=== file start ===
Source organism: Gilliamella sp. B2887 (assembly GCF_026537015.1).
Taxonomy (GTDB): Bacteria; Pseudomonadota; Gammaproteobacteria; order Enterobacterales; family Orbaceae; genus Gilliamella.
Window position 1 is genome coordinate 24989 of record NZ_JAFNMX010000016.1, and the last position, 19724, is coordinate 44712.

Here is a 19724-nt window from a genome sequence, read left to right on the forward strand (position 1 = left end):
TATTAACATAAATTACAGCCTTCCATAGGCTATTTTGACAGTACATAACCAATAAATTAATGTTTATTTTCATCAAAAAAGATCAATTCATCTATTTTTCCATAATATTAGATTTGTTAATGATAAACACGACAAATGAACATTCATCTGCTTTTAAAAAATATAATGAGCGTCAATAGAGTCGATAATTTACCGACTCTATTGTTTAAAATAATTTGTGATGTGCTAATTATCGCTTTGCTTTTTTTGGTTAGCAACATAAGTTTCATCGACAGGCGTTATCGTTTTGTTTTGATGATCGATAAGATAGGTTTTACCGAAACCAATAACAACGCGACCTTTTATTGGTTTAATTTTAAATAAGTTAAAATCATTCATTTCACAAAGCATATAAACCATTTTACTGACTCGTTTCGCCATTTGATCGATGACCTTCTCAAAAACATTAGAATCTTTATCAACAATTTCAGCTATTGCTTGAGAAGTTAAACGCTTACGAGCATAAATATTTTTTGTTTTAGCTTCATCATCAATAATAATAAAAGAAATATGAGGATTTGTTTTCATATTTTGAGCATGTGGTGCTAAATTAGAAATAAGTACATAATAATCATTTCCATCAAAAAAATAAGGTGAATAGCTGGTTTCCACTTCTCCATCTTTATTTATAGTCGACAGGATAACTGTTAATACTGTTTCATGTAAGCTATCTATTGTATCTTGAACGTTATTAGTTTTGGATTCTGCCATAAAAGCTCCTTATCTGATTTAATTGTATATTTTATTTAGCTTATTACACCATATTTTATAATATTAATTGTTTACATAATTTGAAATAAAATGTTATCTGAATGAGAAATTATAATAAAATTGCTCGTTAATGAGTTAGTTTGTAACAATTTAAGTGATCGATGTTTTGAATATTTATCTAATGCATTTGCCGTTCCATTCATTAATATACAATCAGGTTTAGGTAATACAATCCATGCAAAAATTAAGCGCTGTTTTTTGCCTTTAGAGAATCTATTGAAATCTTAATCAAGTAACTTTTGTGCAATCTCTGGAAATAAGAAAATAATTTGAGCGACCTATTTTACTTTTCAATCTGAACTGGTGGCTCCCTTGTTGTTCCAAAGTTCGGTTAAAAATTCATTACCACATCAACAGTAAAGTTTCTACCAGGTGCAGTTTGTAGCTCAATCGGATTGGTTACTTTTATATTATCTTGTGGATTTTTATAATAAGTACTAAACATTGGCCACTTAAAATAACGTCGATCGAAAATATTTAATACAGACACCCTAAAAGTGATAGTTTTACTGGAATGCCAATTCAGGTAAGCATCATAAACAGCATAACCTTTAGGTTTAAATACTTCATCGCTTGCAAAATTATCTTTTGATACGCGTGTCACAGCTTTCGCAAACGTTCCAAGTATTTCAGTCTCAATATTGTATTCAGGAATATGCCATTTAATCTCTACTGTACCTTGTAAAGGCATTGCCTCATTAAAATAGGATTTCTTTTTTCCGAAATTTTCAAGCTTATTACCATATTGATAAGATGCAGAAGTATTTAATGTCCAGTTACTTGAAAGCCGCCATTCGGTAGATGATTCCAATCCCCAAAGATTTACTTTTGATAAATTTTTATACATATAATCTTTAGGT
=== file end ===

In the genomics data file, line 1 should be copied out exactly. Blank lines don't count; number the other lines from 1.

Source organism: Gilliamella sp. B2887 (assembly GCF_026537015.1).